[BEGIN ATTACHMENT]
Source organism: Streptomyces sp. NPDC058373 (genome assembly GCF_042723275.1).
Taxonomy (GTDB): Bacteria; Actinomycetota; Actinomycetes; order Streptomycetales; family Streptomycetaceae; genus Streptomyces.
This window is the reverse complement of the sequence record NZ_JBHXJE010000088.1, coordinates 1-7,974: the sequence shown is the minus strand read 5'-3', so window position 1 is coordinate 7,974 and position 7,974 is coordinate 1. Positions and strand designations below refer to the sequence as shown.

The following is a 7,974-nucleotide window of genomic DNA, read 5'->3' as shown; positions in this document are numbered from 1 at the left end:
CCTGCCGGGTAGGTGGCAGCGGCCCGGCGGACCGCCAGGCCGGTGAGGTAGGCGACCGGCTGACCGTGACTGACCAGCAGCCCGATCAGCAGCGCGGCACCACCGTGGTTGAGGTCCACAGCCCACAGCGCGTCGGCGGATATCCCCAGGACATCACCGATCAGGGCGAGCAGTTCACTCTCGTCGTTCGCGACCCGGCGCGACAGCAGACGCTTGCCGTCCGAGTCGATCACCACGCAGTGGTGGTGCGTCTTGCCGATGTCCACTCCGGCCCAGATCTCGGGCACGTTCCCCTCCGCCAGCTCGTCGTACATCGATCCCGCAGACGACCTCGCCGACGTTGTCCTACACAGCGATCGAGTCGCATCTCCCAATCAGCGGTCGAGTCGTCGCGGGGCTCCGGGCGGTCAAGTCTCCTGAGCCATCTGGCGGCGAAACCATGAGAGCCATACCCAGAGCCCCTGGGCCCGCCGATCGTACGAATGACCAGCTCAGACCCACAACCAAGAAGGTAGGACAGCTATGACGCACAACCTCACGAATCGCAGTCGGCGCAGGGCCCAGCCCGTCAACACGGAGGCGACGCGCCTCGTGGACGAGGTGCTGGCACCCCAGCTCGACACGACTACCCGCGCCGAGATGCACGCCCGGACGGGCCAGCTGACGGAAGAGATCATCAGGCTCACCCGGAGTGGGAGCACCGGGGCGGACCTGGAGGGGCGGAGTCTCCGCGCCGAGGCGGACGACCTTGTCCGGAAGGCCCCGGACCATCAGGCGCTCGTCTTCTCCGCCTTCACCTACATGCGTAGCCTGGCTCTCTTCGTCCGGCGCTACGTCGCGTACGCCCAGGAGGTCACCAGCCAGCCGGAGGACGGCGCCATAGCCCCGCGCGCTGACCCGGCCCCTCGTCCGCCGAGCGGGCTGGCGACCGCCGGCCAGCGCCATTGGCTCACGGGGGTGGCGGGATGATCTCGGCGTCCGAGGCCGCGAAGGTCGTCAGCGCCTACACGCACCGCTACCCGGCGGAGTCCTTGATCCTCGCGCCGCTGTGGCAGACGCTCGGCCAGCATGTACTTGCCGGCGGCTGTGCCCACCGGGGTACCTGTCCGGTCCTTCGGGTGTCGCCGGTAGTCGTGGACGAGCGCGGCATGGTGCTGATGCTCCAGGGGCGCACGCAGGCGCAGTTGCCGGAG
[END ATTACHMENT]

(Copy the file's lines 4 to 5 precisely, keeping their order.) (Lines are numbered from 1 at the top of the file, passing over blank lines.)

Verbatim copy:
The following is a 7,974-nucleotide window of genomic DNA, read 5'->3' as shown; positions in this document are numbered from 1 at the left end:
CCTGCCGGGTAGGTGGCAGCGGCCCGGCGGACCGCCAGGCCGGTGAGGTAGGCGACCGGCTGACCGTGACTGACCAGCAGCCCGATCAGCAGCGCGGCACCACCGTGGTTGAGGTCCACAGCCCACAGCGCGTCGGCGGATATCCCCAGGACATCACCGATCAGGGCGAGCAGTTCACTCTCGTCGTTCGCGACCCGGCGCGACAGCAGACGCTTGCCGTCCGAGTCGATCACCACGCAGTGGTGGTGCGTCTTGCCGATGTCCACTCCGGCCCAGATCTCGGGCACGTTCCCCTCCGCCAGCTCGTCGTACATCGATCCCGCAGACGACCTCGCCGACGTTGTCCTACACAGCGATCGAGTCGCATCTCCCAATCAGCGGTCGAGTCGTCGCGGGGCTCCGGGCGGTCAAGTCTCCTGAGCCATCTGGCGGCGAAACCATGAGAGCCATACCCAGAGCCCCTGGGCCCGCCGATCGTACGAATGACCAGCTCAGACCCACAACCAAGAAGGTAGGACAGCTATGACGCACAACCTCACGAATCGCAGTCGGCGCAGGGCCCAGCCCGTCAACACGGAGGCGACGCGCCTCGTGGACGAGGTGCTGGCACCCCAGCTCGACACGACTACCCGCGCCGAGATGCACGCCCGGACGGGCCAGCTGACGGAAGAGATCATCAGGCTCACCCGGAGTGGGAGCACCGGGGCGGACCTGGAGGGGCGGAGTCTCCGCGCCGAGGCGGACGACCTTGTCCGGAAGGCCCCGGACCATCAGGCGCTCGTCTTCTCCGCCTTCACCTACATGCGTAGCCTGGCTCTCTTCGTCCGGCGCTACGTCGCGTACGCCCAGGAGGTCACCAGCCAGCCGGAGGACGGCGCCATAGCCCCGCGCGCTGACCCGGCCCCTCGTCCGCCGAGCGGGCTGGCGACCGCCGGCCAGCGCCATTGGCTCACGGGGGTGGCGGGATGATCTCGGCGTCCGAGGCCGCGAAGGTCGTCAGCGCCTACACGCACCGCTACCCGGCGGAGTCCTTGATCCTCGCGCCGCTGTGGCAGACGCTCGGCCAGCATGTACTTGCCGGCGGCTGTGCCCACCGGGGTACCTGTCCGGTCCTTCGGGTGTCGCCGGTAGTCGTGGACGAGCGCGGCATGGTGCTGATGCTCCAGGGGCGCACGCAGGCGCAGTTGCCGGAG